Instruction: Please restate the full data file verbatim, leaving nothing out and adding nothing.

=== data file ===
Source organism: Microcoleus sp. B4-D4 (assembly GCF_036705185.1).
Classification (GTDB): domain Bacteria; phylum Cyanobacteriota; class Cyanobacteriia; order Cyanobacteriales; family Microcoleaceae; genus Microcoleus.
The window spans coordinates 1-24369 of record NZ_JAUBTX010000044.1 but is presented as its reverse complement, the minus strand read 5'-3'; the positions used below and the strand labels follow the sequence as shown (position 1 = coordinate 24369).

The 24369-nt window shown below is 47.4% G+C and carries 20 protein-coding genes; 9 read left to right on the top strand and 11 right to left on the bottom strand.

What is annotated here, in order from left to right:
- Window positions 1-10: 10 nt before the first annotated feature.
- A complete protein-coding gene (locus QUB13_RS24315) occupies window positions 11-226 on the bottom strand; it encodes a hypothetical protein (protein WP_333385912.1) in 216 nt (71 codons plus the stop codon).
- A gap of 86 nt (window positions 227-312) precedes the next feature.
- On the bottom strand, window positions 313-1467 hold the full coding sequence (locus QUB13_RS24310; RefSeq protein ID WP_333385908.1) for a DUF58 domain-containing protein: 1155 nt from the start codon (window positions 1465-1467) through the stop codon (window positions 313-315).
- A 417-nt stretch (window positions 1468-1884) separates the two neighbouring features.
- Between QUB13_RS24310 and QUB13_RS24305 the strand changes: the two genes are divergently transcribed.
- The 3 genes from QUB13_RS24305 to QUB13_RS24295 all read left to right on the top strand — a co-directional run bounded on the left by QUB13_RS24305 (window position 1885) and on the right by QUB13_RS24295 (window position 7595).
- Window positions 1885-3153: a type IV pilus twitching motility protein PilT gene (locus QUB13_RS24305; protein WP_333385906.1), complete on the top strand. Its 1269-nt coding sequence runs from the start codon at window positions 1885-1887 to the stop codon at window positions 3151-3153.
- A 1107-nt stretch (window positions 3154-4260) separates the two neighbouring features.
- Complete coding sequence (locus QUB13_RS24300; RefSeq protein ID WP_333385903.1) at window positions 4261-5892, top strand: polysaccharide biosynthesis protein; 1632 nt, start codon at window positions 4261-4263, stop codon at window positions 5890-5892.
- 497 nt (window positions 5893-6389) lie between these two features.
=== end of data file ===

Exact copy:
Source organism: Microcoleus sp. B4-D4 (assembly GCF_036705185.1).
Classification (GTDB): domain Bacteria; phylum Cyanobacteriota; class Cyanobacteriia; order Cyanobacteriales; family Microcoleaceae; genus Microcoleus.
The window spans coordinates 1-24369 of record NZ_JAUBTX010000044.1 but is presented as its reverse complement, the minus strand read 5'-3'; the positions used below and the strand labels follow the sequence as shown (position 1 = coordinate 24369).

The 24369-nt window shown below is 47.4% G+C and carries 20 protein-coding genes; 9 read left to right on the top strand and 11 right to left on the bottom strand.

What is annotated here, in order from left to right:
- Window positions 1-10: 10 nt before the first annotated feature.
- A complete protein-coding gene (locus QUB13_RS24315) occupies window positions 11-226 on the bottom strand; it encodes a hypothetical protein (protein WP_333385912.1) in 216 nt (71 codons plus the stop codon).
- A gap of 86 nt (window positions 227-312) precedes the next feature.
- On the bottom strand, window positions 313-1467 hold the full coding sequence (locus QUB13_RS24310; RefSeq protein ID WP_333385908.1) for a DUF58 domain-containing protein: 1155 nt from the start codon (window positions 1465-1467) through the stop codon (window positions 313-315).
- A 417-nt stretch (window positions 1468-1884) separates the two neighbouring features.
- Between QUB13_RS24310 and QUB13_RS24305 the strand changes: the two genes are divergently transcribed.
- The 3 genes from QUB13_RS24305 to QUB13_RS24295 all read left to right on the top strand — a co-directional run bounded on the left by QUB13_RS24305 (window position 1885) and on the right by QUB13_RS24295 (window position 7595).
- Window positions 1885-3153: a type IV pilus twitching motility protein PilT gene (locus QUB13_RS24305; protein WP_333385906.1), complete on the top strand. Its 1269-nt coding sequence runs from the start codon at window positions 1885-1887 to the stop codon at window positions 3151-3153.
- A 1107-nt stretch (window positions 3154-4260) separates the two neighbouring features.
- Complete coding sequence (locus QUB13_RS24300; RefSeq protein ID WP_333385903.1) at window positions 4261-5892, top strand: polysaccharide biosynthesis protein; 1632 nt, start codon at window positions 4261-4263, stop codon at window positions 5890-5892.
- 497 nt (window positions 5893-6389) lie between these two features.